New Leads Keep Hope Alive in Maddie McCann Case
Multiple sightings of Madeleine McCann have been reported in Malta.
June 25, 2007 — -- David Beckham, J.K. Rowling and Sir Richard Branson have all lent their names to her cause. Her face has appeared on the cover of People magazine and Friday her parents released 50 balloons bearing her picture -- one for each day she's been missing. All the attention has not yet led authorities to 4-year-old British girl Madeleine McCann, but multiple tips and possible sightings on the Mediterranean island of Malta have brought new hope to the search. Though experts in kidnapping warn that high-profile cases generate more false leads.
Detectives in Malta have been investigating more than a dozen reported sightings of Madeleine in the last month.
Madeleine was allegedly abducted from her hotel room while vacationing with her parents in Portugal. Her parents, Gerry and Kate, say they left her alone with her 2-year-old brother while they went to dinner just 100 yards away. When they went to check on the children, the door was open and Madeleine was gone.
The case spurred a flurry of media attention, and Madeleine's parents worked hard to keep that attention from flagging as time dragged on. Videos appealing for help in the search were broadcast at soccer games in Europe and millions of dollars have been offered as a reward for her safe return.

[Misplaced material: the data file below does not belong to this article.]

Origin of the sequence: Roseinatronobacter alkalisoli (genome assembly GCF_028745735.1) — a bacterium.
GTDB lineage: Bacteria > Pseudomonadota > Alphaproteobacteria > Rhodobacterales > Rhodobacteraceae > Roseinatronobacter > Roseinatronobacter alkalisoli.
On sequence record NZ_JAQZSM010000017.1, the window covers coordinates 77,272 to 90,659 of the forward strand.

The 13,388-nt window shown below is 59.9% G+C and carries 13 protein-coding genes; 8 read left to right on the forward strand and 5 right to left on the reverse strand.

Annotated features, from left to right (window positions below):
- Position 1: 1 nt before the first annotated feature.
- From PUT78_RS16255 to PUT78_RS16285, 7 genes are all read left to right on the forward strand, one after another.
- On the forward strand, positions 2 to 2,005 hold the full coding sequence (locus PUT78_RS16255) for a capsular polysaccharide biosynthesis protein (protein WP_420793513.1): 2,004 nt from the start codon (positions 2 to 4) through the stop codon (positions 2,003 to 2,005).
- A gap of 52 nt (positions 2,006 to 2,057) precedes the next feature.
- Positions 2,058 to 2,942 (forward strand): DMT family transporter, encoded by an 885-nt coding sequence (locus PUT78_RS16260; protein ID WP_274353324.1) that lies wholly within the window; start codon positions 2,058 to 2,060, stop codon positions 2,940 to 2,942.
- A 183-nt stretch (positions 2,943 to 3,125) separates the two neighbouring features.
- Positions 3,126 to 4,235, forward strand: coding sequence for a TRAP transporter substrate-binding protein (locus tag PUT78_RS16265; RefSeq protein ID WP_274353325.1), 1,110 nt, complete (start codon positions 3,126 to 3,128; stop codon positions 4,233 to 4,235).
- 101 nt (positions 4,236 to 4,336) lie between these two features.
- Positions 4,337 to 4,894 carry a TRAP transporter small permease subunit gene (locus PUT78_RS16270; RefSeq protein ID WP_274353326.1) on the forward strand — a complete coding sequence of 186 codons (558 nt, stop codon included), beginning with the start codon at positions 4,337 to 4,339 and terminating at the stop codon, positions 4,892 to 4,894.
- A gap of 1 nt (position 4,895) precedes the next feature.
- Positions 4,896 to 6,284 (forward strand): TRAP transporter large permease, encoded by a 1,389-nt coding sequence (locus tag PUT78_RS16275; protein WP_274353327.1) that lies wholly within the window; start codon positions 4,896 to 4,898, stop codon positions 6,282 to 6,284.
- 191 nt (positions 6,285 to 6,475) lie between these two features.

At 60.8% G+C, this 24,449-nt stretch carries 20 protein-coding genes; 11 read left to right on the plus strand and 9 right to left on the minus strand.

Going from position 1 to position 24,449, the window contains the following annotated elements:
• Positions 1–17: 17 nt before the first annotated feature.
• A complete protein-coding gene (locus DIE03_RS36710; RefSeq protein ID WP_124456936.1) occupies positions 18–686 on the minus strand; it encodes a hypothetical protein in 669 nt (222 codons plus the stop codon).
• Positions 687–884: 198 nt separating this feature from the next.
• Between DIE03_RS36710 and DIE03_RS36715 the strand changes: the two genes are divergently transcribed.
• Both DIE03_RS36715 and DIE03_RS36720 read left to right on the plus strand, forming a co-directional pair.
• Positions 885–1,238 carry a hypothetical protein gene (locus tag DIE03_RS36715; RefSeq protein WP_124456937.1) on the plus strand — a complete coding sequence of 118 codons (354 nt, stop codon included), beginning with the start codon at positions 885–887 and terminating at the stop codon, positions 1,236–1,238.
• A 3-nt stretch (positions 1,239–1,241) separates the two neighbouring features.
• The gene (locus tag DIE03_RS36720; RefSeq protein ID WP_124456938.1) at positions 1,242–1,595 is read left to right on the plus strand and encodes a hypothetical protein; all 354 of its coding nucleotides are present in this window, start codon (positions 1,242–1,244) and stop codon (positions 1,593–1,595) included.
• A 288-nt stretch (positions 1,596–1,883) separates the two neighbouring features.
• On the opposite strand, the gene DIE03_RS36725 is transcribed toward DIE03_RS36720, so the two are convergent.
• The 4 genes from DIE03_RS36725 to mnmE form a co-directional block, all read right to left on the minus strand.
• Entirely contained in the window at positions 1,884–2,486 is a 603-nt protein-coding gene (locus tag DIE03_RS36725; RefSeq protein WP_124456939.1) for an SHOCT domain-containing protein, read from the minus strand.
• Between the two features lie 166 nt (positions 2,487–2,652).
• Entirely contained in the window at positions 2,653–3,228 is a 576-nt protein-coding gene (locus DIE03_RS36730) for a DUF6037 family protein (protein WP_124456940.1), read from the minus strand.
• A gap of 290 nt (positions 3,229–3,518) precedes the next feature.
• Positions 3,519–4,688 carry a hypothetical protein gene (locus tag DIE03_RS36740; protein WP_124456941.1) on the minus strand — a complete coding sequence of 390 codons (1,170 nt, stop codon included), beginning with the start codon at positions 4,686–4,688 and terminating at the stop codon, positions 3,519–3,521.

Ernie Allen, president of the Center for Missing and Exploited Children, said this case has created a "two-edged sword." On the one hand, the attention has kept people looking for Madeleine, but on the other hand so much attention can create an excessive number of false sightings.
Even so, Allen said it's a good thing that people are filing reports. "Clearly law enforcement is following up on these leads in an aggressive way," he said.
Madeleine's parents continue to hold onto hope that their daughter will be found alive. Missing children are most likely to be found in the first few minutes and hours after their abduction, but Allen said the 50-day mark should not be seen as ominous.
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